Frank Cicutto, an avid cricket fan and former Bankstown first grader, saw
his bank's share price whacked almost as badly as the Aussies did the English
cricket team after Thursday's $3.34 billion full-year profit.
But as was the case for the English, yesterday was a new day for the
National Australia Bank chief executive.
The market softened its view, marking the shares as much as 56c higher. They
closed 17c up at $32.19.
Attesting to the view that Thursday's 5 per cent share price fall was an
overreaction, among the top 20 stocks only NAB and WMC rose yesterday.
NAB's profits represented a 4.9 per cent increase in cash earnings per
share, with falling profits in the wealth management division the main culprit
pegging back weaker-than-usual growth.
But the profit numbers provided another confirmation of what bank investors
have been fearing for some time. Tougher conditions for the seemingly
unstoppable banking sector are afoot and profit momentum is winding down.
In the now-complete big bank reporting season, the five major banks still
delivered combined annual profits of almost $11 billion, up 5.6 per cent.
Consumer lending increased by 13.6 per cent on average, according to KPMG.
Banks still reduced costs but found the going harder, dipping the
cost-to-income ratio from 52.3 per cent to 51.2 per cent on average. Margin
pressure, always a feature of the results, eased, falling slightly from 2.83 per
cent to 2.76 per cent.
Salomon Smith Barney said ``NAB's ongoing business lost steam in the second
half", with ``ongoing underlying profit" (there seemed to be a thousand ways
of cutting the complexly presented profit) falling 1 per cent in the second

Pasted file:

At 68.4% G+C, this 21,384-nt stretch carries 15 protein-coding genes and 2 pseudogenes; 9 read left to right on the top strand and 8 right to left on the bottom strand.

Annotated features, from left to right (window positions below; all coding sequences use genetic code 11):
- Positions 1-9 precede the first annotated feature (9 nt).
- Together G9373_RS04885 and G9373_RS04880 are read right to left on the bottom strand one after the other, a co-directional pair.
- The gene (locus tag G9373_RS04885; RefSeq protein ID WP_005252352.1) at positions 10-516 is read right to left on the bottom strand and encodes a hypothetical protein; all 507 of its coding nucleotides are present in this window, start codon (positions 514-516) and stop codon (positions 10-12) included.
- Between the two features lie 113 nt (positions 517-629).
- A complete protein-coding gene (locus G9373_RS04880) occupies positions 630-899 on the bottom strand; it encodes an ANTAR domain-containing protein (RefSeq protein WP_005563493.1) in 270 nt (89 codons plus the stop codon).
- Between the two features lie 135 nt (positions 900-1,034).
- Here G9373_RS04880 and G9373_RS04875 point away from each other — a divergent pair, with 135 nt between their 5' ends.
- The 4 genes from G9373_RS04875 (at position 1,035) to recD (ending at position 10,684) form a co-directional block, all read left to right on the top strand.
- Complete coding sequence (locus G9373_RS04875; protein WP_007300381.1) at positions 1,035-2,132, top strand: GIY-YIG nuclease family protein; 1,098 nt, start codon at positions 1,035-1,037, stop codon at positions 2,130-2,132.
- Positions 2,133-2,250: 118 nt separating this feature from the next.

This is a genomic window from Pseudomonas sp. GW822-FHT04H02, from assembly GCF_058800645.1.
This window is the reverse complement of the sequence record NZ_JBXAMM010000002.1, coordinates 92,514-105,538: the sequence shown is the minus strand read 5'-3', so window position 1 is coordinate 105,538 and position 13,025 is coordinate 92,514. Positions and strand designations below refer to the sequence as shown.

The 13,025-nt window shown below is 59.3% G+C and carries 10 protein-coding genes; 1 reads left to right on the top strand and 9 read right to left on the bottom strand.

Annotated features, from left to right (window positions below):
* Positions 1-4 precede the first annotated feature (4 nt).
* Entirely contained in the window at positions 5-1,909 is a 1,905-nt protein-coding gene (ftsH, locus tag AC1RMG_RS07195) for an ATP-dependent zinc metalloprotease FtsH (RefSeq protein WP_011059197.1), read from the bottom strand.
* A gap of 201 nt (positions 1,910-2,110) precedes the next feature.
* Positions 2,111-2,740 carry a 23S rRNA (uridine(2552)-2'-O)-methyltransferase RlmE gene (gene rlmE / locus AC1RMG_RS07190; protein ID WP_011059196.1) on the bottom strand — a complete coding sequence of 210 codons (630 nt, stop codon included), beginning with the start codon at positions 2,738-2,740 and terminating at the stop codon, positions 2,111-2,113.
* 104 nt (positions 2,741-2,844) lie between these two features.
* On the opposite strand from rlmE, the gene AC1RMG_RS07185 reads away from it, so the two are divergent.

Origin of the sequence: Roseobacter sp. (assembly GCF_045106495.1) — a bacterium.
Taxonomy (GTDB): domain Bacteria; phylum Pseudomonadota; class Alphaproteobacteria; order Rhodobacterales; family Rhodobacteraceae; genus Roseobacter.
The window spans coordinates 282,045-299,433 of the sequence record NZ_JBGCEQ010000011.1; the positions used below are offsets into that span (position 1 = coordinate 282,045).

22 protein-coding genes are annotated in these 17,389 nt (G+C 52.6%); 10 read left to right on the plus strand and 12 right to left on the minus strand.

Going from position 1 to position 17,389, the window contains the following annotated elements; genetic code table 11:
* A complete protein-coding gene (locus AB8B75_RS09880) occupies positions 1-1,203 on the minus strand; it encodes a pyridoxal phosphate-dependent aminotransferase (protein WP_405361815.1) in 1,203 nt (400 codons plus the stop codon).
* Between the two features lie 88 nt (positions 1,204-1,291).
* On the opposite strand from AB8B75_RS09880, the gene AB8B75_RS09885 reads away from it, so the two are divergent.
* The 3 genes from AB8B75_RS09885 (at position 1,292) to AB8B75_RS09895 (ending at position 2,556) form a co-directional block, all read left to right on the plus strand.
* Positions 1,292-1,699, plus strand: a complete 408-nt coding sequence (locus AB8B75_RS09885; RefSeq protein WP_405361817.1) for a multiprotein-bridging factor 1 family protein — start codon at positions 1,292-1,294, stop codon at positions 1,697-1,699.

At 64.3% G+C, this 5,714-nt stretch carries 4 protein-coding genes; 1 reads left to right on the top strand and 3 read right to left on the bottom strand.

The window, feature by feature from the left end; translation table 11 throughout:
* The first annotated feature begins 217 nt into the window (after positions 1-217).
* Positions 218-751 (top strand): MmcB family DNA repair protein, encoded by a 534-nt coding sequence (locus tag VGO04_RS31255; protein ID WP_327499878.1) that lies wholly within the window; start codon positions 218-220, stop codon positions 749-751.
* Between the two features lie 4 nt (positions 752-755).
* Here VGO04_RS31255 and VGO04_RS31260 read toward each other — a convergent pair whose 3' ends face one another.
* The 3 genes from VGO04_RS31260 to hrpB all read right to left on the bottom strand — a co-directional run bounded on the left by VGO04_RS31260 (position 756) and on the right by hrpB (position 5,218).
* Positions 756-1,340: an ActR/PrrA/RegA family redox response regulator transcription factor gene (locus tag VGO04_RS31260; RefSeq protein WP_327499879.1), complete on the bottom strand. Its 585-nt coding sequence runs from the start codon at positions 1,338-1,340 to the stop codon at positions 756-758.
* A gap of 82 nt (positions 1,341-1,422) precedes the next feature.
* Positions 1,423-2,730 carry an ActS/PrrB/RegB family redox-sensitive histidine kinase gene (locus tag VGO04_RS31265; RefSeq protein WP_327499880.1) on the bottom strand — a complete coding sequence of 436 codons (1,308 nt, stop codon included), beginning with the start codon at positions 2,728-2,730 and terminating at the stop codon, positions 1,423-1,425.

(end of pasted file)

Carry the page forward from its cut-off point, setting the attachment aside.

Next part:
Much of the dismay was directed towards the ``messiness" of the result
(particularly related to MLC), due to more changes in NAB's reporting format and
quality concerns such as a reliance on a much lower tax rate and lower bad debt
expense in the second half.
But Morgan Stanley said there was actually little risk to the 2003 forecasts
of 8 to 11 per cent earnings-per-share growth, given the ongoing share buyback
(it resumes next week with more than $1 billion to go), and the absence of the
MLC penalty payments to investors ($45 million after tax).
``It is now difficult to argue that NAB is expensive on a sum-of-the-parts
basis, unless one wants to argue that the component parts of the group are lower
quality than the average operations of their genre," Morgan Stanley said.
``Whilst this argument could easily be put for the UK businesses, it is a
far harder one to credibly argue for the Australian franchise and MLC."
A key issue confronting NAB is that investors could discount the shares
relative to those of other banks because the growth prospects in the northern
hemisphere are not as good as they are locally.